Microsoft is showing an early preview of Internet Explorer 9 today at its MIX10 developer conference. The forthcoming release will supposedly mark a major change from previous versions, focusing heavily on performance improvements and standards support -- particularly HTML 5 and SVG. It will also make full use of hardware acceleration for rendering graphics, while a new JavaScript engine, code-named Chakra, compiles JavaScript in the background on a separate CPU core if available.

Microsoft is making a first developer preview of IE 9 available at IETestDrive.com. It is a 31MB download and will run only in Windows 7, Windows Vista Service Pack 2 (SP2) and Windows Server R2. This is not a full-featured browser by any means, but includes the underlying rendering engine and should at least offer a first look at the work Microsoft has done so far. There's no navigation buttons or built-in security, for example.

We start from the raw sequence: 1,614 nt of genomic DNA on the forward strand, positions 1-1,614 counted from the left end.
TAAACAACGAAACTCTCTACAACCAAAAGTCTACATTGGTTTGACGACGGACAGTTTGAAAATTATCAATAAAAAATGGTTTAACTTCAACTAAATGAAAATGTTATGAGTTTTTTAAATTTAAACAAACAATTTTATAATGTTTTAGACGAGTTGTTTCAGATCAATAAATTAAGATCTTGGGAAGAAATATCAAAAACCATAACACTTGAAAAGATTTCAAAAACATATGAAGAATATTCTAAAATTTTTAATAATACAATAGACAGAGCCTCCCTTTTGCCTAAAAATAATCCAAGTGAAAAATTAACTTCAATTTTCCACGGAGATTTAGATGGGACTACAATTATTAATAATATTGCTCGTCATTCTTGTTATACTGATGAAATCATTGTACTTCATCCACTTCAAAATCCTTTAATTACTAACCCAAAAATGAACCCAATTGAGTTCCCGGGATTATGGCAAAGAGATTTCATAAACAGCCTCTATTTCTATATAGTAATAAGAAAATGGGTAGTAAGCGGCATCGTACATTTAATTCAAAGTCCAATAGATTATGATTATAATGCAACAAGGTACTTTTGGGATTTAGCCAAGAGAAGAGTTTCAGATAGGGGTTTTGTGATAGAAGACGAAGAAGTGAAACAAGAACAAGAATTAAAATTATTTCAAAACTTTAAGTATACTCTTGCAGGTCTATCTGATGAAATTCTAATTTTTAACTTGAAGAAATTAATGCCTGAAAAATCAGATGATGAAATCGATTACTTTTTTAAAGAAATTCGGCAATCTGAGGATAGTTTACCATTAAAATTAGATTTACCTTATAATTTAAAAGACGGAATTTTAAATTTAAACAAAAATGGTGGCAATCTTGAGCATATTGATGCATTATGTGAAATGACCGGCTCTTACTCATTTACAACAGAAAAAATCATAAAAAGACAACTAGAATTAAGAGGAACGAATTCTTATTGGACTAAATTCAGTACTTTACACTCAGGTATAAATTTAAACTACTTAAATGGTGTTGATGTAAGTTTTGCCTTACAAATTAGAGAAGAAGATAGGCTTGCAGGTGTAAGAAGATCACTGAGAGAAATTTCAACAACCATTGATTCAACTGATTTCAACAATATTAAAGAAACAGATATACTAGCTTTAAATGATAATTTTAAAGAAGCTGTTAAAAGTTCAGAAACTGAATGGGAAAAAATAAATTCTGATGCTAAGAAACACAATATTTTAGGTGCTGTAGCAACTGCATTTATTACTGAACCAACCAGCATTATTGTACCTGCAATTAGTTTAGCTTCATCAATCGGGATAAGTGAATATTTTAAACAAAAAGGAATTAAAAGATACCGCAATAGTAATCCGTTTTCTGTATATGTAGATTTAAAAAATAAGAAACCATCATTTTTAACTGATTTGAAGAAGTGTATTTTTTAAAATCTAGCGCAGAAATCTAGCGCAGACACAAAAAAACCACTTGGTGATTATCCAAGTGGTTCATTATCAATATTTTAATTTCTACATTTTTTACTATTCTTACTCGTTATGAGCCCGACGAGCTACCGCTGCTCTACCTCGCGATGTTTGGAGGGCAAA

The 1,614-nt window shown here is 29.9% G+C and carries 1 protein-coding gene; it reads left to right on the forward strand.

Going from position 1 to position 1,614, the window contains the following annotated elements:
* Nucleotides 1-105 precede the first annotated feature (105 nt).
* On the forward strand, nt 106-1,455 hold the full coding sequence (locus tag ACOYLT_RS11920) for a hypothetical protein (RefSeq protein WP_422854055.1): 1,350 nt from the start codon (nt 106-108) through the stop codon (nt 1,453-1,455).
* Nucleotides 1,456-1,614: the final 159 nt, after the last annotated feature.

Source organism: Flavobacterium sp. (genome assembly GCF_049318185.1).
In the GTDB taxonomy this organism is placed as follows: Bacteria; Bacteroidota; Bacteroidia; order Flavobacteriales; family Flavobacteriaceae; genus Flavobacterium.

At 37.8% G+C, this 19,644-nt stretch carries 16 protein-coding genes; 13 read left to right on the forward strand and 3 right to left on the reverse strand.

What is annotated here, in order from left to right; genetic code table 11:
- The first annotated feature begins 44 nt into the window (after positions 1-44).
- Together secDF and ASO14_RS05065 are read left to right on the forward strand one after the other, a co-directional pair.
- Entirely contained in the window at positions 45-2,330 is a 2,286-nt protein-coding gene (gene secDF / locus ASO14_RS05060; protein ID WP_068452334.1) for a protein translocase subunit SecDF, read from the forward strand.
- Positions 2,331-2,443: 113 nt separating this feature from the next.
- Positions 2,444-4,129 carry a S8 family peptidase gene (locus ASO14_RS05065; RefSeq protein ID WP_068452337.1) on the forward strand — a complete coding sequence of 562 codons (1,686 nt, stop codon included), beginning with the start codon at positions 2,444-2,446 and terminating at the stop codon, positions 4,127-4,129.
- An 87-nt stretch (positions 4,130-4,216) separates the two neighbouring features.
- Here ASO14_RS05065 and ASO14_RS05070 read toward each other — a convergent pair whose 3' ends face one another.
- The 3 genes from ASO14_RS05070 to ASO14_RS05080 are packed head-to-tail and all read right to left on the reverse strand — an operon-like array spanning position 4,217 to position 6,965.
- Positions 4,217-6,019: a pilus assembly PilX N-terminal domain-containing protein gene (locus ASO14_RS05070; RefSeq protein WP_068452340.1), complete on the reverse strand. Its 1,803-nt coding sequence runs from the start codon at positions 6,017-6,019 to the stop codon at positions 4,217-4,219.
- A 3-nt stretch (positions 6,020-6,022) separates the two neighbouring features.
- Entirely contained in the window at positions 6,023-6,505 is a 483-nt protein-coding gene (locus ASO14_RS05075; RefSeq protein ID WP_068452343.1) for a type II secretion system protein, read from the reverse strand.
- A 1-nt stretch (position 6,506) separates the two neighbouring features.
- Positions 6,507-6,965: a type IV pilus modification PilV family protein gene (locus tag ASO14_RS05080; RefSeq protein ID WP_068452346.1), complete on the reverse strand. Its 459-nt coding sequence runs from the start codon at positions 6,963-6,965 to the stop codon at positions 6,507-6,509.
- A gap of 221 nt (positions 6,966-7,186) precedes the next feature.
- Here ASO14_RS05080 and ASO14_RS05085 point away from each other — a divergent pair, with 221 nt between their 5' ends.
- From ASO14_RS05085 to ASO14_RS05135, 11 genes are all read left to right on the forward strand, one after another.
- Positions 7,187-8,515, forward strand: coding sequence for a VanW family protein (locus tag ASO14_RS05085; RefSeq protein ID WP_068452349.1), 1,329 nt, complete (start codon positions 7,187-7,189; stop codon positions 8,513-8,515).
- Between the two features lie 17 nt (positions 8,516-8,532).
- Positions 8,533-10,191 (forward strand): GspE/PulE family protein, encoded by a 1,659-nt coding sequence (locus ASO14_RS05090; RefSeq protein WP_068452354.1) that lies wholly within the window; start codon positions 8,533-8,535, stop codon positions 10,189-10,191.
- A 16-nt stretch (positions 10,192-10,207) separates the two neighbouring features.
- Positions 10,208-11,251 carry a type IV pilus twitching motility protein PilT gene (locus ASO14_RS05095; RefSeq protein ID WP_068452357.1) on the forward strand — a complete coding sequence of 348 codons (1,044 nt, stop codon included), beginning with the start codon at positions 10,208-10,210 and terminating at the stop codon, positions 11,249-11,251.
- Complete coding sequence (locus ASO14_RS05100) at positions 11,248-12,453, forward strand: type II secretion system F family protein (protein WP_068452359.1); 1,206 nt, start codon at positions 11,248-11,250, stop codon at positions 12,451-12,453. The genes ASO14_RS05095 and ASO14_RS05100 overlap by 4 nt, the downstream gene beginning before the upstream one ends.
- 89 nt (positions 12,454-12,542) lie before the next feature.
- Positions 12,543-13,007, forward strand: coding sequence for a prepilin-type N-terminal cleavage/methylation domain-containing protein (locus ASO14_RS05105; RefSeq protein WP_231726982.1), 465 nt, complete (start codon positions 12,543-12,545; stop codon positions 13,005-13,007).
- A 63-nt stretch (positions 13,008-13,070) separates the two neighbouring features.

The development team is committing to delivering an update to the browser code every eight weeks, putting the first such update in mid-May, and to interact with developers via the Microsoft Connect feedback loop as the company moves toward a more full featured beta. Unfortunately, it remains unclear when a public beta would be ready.